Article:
(The Main Nerdy Geoscience Guy digs happily through the box of Frito-Lay products, looking for his favorite. "Score!" he shouts in triumph, holding up a bag of KC Masterpiece BBQ Potato Chips. "Lunch is served!")

The good news is that there isn't anything here that actually appeals to me anyway. Potato chips are great with a Large #9 Pastrami from Togo's, but by themselves they leave me cold. I burned out on popcorn years ago. (Microwave popcorn used to be one of *my* personal Four Major Food Groups, along with cheap chablis, Salem Slim Lights and Imodium A-D.) Pepperoni was permanently ruined for me by a 1984 PBS documentary. And I've never really been a granola bar kind of girl, chocolatey coating or no chocolatey coating. Of course, if we were standing here looking at a crate of Hershey Bars, it might be a different story. I generally prefer my chocolate unfiltered, thankyouverymuch. But we're not. We're talking about granola bars. And even if I were to be suddenly overtaken by a wild uncontrollable Chocolate Jones -- like the one prompted by last month's hormonal meltdown, which found me stuffing Oreos into the waistband of my pants and sneaking them back to my desk -- I suspect I would be able to resist the subpar forms of chocolate represented here.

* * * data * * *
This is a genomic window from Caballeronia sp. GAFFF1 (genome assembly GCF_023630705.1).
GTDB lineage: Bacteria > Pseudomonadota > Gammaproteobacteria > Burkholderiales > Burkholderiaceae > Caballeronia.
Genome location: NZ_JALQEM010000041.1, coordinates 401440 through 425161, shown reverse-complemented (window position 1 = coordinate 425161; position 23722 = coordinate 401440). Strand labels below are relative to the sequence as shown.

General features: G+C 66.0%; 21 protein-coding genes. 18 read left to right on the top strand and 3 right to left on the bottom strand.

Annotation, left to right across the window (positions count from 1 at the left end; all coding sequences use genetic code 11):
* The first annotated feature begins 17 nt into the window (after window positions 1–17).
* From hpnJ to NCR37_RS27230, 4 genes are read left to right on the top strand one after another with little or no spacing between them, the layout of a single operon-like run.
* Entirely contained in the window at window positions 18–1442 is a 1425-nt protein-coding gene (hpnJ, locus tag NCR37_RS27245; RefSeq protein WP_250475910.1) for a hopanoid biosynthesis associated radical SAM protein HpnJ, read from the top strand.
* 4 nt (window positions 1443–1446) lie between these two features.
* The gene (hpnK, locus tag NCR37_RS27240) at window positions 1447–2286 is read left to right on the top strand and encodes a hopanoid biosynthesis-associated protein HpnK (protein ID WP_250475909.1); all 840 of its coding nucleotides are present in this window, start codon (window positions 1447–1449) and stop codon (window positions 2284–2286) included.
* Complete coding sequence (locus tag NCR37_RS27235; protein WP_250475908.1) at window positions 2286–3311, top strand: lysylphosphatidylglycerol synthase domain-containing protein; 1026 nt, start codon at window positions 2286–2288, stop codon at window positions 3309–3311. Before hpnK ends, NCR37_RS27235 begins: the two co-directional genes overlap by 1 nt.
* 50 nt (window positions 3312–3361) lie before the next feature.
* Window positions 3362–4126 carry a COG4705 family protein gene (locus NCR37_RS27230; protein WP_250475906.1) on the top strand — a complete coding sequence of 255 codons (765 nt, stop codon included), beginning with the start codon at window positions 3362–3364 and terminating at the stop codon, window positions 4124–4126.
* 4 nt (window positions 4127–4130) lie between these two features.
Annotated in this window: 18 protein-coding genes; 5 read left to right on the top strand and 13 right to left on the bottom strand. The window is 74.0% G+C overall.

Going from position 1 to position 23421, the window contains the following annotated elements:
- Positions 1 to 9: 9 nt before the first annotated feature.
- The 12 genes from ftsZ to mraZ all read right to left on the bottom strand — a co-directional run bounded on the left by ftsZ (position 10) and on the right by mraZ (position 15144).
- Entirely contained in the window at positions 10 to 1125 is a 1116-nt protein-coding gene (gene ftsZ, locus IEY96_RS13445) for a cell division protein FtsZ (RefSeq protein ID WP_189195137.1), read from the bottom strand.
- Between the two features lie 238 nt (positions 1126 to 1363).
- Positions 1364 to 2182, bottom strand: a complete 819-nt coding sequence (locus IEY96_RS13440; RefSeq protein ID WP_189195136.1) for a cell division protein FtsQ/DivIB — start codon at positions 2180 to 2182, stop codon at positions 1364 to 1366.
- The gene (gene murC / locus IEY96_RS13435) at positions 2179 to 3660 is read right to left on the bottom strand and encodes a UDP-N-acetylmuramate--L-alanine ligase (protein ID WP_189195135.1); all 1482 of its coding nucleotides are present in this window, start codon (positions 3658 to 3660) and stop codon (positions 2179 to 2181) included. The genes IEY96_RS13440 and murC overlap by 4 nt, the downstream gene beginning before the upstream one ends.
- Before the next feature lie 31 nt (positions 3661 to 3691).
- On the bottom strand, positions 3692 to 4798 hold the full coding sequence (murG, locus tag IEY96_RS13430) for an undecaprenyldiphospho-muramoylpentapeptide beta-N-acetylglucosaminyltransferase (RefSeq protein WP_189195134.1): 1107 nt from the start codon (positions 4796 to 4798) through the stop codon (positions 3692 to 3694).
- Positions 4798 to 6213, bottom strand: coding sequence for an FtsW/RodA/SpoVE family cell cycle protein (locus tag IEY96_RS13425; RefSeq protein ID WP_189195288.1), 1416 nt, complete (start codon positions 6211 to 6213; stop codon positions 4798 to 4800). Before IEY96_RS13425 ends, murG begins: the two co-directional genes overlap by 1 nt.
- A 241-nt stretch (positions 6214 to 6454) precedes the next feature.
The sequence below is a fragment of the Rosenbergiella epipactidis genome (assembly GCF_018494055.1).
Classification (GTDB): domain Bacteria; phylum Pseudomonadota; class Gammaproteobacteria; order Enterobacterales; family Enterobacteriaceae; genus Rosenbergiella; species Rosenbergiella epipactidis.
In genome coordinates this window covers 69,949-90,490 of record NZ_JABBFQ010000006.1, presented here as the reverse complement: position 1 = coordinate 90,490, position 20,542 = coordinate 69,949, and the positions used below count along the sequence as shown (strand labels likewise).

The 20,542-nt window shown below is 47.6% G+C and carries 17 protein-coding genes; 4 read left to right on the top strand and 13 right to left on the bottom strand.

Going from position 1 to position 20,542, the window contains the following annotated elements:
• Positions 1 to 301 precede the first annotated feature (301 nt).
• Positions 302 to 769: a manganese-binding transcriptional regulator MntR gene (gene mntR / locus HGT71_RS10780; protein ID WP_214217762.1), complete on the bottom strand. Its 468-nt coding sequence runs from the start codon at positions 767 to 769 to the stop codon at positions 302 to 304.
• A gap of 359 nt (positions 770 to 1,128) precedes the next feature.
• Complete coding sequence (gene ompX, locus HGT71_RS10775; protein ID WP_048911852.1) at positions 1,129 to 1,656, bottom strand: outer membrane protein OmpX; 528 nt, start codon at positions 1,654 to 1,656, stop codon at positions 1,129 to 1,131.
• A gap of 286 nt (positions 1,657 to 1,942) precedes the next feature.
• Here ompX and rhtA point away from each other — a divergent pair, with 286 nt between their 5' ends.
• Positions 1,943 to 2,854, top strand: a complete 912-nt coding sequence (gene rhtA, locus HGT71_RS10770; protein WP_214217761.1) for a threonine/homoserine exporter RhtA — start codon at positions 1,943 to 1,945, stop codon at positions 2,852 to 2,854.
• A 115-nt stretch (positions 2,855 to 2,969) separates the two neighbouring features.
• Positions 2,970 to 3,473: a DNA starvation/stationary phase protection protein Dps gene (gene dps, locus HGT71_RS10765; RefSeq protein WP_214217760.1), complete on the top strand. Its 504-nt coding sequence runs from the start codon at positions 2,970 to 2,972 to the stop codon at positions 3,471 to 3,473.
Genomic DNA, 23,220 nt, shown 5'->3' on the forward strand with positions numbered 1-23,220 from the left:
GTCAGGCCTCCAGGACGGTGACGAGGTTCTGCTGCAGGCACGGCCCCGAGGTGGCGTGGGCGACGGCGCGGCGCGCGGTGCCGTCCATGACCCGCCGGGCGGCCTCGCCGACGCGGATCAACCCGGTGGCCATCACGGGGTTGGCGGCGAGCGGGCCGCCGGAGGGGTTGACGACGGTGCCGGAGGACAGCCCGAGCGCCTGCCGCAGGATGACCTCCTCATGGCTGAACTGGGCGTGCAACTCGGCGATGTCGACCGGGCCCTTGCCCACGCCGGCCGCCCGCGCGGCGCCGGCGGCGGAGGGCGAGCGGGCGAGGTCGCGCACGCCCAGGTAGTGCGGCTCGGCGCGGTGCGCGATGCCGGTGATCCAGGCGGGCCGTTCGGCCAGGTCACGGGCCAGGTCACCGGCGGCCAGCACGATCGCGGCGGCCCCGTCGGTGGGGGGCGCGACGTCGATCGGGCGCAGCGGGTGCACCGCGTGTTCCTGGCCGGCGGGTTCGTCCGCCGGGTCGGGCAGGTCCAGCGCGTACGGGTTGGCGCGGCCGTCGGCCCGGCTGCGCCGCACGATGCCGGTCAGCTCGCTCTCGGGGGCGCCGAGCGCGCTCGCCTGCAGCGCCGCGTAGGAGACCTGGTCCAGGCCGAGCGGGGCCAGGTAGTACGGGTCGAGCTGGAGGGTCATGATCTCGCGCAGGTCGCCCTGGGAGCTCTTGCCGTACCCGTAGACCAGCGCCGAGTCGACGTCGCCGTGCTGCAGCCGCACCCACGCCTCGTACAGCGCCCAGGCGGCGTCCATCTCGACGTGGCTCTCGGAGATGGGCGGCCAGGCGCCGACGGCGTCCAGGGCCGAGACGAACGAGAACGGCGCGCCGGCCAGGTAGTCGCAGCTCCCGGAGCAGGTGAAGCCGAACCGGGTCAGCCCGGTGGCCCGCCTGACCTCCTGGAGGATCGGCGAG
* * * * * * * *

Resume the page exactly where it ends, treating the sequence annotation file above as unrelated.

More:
Nope. I think I'm going to be just fine with all of this.

After I've put all of the new *groceries* away -- it takes most of an hour, and I wind up stashing half of it in the supply closet after I run out of room in the kitchen -- I grab a bag of the weird dried-fruit snacky thing, plus a bottle of plain old Calistoga, and I return to the front desk.  (Surprise! The dried-fruit snacky thing isn't half bad. It feels like I'm chewing little raspberry-flavored sponges ... but by god they're tasty little raspberry-flavored sponges.)  I congratulate myself on my good sense, my willpower, my healthy eating habits, my vast reserves of internal fortitude. I am responsible for managing my own food intake, I remind myself. The burden of resisting temptation is mine: not the person buying snacks for the lunchroom. As long as I keep bringing my own good, healthy snack materials from home every day -- and as long as I avoid the lunchroom as much as humanly possible, for however long it takes the Main Nerdy Geoscience Guy and his cohorts to eat their way through the latest pile of junk food -- I'm going to be fine.

I've just choked down the very last of the little fruity sponges when JoAnne sidles up to the front desk and thanks me for putting away the groceries. "I forgot about these, though," she says offhandedly. "Can we keep them in your desk?"

And she drops a ten pound bag of Hershey's Miniatures into my bottom desk drawer.



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these days, of course, the Four Major Food Groups
are fruit, water, SlimFast ...
... and Bed Picnic Bruschetta.